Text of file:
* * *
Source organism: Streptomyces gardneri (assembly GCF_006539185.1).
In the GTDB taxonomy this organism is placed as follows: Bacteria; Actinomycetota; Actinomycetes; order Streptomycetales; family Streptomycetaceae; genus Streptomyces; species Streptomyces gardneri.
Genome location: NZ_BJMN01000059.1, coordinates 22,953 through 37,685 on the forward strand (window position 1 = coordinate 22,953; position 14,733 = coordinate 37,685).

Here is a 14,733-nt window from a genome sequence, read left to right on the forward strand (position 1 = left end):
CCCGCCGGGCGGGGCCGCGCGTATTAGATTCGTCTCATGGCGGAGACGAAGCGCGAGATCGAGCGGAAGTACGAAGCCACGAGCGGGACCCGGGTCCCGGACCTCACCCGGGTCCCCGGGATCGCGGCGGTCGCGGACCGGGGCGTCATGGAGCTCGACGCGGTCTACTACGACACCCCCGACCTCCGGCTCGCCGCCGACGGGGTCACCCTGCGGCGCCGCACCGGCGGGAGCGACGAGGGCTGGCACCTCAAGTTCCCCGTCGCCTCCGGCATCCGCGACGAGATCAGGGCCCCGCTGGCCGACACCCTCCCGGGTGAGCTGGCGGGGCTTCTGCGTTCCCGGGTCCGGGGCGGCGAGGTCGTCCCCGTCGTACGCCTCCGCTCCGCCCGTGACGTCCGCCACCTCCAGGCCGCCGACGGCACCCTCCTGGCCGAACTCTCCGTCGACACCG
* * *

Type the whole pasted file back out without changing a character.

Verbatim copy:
Source organism: Streptomyces gardneri (assembly GCF_006539185.1).
In the GTDB taxonomy this organism is placed as follows: Bacteria; Actinomycetota; Actinomycetes; order Streptomycetales; family Streptomycetaceae; genus Streptomyces; species Streptomyces gardneri.
Genome location: NZ_BJMN01000059.1, coordinates 22,953 through 37,685 on the forward strand (window position 1 = coordinate 22,953; position 14,733 = coordinate 37,685).

Here is a 14,733-nt window from a genome sequence, read left to right on the forward strand (position 1 = left end):
CCCGCCGGGCGGGGCCGCGCGTATTAGATTCGTCTCATGGCGGAGACGAAGCGCGAGATCGAGCGGAAGTACGAAGCCACGAGCGGGACCCGGGTCCCGGACCTCACCCGGGTCCCCGGGATCGCGGCGGTCGCGGACCGGGGCGTCATGGAGCTCGACGCGGTCTACTACGACACCCCCGACCTCCGGCTCGCCGCCGACGGGGTCACCCTGCGGCGCCGCACCGGCGGGAGCGACGAGGGCTGGCACCTCAAGTTCCCCGTCGCCTCCGGCATCCGCGACGAGATCAGGGCCCCGCTGGCCGACACCCTCCCGGGTGAGCTGGCGGGGCTTCTGCGTTCCCGGGTCCGGGGCGGCGAGGTCGTCCCCGTCGTACGCCTCCGCTCCGCCCGTGACGTCCGCCACCTCCAGGCCGCCGACGGCACCCTCCTGGCCGAACTCTCCGTCGACACCG